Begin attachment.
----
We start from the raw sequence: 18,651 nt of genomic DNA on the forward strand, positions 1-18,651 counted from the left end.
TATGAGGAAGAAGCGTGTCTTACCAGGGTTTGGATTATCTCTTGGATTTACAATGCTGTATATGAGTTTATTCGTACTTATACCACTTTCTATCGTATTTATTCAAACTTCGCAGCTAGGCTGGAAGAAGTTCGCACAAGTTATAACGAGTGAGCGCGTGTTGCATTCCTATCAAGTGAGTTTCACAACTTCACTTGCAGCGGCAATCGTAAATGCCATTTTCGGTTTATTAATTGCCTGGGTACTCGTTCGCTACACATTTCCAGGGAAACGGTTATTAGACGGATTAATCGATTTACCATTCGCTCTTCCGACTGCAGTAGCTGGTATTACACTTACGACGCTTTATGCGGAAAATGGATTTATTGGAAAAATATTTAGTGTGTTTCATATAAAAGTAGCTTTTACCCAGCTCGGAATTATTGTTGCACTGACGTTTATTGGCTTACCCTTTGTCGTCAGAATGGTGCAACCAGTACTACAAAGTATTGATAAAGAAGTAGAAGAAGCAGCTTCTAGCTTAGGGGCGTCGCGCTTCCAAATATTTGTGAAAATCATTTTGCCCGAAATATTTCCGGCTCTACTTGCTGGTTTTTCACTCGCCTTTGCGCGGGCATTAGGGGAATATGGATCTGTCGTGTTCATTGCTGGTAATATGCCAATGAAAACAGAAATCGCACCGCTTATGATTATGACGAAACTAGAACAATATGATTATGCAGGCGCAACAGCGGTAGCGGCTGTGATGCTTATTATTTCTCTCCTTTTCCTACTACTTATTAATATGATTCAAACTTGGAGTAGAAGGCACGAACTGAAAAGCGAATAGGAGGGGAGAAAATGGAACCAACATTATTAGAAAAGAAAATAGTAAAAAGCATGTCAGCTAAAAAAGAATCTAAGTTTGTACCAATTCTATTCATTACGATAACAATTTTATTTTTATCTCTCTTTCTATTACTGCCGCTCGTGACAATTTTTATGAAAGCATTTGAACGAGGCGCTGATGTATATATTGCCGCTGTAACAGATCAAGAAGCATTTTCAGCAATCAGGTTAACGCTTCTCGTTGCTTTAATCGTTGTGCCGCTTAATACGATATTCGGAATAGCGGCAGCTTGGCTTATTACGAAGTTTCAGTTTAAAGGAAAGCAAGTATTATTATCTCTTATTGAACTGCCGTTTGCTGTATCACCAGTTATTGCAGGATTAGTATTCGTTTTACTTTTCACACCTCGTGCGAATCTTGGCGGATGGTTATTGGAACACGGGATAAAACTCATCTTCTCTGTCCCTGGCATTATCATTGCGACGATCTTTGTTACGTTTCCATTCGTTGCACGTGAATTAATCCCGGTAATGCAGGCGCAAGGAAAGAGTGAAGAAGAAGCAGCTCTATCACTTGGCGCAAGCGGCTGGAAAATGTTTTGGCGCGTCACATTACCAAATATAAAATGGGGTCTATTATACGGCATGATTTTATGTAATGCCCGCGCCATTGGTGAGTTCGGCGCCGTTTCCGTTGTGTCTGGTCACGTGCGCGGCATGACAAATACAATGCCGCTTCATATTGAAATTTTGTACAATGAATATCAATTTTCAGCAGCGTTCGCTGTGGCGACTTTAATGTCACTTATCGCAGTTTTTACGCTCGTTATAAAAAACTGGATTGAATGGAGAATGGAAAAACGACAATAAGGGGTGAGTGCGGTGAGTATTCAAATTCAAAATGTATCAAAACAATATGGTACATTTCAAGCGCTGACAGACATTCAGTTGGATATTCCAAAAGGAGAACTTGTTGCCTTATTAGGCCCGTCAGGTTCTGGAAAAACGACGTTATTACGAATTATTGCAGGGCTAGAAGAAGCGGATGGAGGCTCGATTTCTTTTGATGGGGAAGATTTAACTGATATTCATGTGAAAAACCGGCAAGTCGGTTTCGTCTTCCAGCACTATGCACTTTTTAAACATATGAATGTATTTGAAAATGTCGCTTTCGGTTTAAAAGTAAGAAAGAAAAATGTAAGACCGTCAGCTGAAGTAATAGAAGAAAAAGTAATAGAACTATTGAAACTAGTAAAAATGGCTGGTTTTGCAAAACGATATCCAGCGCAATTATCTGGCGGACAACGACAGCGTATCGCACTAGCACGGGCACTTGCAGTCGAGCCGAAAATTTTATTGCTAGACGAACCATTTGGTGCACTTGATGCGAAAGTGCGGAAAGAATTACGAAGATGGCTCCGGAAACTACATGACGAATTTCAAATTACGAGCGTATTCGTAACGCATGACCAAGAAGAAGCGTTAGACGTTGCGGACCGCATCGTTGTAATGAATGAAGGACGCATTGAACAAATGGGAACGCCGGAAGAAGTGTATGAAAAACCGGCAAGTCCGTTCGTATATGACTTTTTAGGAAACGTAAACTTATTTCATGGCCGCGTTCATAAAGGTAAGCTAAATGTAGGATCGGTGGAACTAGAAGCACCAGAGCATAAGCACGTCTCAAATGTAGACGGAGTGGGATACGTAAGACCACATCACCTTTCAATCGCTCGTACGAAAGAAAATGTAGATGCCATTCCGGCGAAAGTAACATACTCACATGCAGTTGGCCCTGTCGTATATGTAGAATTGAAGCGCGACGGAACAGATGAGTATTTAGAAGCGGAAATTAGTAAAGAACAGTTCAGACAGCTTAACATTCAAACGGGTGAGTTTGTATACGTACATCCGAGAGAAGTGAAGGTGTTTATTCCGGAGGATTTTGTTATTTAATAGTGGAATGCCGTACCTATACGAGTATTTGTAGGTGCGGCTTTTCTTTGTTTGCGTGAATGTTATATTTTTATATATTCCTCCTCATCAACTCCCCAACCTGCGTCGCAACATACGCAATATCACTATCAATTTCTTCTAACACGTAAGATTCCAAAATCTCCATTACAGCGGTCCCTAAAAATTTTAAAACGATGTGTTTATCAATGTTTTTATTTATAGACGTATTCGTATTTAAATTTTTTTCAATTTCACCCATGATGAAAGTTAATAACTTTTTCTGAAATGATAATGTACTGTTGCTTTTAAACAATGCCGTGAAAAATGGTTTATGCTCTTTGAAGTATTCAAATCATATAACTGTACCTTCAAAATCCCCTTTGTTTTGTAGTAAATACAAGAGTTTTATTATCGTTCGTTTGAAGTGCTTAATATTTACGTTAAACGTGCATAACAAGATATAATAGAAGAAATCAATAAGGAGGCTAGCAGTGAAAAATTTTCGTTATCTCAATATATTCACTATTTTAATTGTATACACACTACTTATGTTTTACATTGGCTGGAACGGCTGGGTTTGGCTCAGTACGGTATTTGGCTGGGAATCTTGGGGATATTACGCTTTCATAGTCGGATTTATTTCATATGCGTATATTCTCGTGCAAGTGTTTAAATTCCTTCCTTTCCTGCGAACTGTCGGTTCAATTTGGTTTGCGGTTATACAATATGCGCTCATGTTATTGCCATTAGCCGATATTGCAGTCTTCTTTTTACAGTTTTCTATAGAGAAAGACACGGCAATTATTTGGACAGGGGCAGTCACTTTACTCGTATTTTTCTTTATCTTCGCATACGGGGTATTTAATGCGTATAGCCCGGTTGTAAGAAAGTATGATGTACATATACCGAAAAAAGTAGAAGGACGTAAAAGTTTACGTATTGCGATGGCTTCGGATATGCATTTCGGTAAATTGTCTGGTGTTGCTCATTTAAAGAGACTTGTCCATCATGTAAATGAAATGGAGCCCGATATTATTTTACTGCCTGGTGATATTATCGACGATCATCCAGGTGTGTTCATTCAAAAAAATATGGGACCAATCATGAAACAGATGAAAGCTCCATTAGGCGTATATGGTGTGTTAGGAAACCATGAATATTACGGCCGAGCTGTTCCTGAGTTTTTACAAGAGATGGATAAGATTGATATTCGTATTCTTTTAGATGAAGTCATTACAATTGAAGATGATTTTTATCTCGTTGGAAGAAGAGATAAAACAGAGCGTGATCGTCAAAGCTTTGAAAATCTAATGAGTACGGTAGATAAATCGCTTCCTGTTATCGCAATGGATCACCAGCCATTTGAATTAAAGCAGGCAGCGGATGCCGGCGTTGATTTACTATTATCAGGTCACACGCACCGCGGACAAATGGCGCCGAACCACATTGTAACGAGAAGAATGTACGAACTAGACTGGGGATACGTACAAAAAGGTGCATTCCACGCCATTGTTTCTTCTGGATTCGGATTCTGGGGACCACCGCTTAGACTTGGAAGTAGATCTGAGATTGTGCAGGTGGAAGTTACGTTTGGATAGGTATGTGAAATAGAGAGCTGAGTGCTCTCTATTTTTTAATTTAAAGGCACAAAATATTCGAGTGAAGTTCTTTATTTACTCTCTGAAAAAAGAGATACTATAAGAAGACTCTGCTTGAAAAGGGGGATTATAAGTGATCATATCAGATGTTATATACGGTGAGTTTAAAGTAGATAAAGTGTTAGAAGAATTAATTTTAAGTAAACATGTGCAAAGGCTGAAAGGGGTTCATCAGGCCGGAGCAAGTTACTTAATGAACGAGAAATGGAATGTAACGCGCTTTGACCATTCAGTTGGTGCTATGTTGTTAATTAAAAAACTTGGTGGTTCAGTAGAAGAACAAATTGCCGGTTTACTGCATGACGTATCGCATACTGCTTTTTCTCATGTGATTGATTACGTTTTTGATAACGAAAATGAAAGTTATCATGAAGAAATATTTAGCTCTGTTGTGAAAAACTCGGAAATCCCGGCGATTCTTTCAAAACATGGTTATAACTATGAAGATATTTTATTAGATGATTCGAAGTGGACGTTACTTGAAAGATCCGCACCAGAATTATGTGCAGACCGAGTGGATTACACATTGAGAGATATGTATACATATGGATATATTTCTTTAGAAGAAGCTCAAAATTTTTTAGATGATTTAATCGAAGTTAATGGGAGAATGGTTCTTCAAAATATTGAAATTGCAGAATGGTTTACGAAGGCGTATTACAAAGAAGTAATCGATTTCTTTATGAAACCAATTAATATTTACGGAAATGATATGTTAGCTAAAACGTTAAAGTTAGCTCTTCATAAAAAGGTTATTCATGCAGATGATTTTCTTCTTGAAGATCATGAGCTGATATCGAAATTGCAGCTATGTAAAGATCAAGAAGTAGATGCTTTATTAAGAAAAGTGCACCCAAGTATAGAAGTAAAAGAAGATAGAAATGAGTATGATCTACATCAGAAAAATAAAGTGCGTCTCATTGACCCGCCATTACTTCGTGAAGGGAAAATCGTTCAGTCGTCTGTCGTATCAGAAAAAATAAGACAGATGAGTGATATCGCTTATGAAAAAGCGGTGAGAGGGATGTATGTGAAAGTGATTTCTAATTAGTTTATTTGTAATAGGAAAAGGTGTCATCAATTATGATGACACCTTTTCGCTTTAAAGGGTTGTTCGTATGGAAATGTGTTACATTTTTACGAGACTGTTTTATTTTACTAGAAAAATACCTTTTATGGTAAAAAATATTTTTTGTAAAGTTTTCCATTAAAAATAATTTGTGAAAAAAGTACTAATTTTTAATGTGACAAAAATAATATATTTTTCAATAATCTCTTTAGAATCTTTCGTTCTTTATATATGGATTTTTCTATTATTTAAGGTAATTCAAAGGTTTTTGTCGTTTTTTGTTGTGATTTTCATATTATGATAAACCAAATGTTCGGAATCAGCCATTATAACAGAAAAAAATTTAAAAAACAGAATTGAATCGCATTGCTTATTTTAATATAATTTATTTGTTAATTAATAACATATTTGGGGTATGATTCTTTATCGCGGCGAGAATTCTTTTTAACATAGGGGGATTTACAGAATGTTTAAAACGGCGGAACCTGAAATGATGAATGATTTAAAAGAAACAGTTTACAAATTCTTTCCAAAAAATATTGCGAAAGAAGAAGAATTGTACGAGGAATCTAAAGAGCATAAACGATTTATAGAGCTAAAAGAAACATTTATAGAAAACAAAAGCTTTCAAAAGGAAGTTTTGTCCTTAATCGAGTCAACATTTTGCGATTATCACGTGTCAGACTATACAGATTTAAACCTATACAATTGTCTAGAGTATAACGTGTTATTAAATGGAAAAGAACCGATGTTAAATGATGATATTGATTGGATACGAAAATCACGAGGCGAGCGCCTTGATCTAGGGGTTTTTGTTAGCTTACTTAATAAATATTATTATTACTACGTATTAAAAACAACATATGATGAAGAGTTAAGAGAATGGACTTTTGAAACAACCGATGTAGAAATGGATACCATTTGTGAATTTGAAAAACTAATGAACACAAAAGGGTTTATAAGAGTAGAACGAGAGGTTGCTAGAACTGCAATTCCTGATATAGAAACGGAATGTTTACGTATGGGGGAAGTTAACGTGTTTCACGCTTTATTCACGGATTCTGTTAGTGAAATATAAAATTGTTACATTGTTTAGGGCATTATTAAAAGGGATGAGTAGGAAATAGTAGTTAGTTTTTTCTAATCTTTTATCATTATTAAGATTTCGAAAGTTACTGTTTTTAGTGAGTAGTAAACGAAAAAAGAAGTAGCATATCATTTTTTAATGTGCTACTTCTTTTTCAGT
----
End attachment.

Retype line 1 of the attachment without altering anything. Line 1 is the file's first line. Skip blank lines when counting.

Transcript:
We start from the raw sequence: 18,651 nt of genomic DNA on the forward strand, positions 1-18,651 counted from the left end.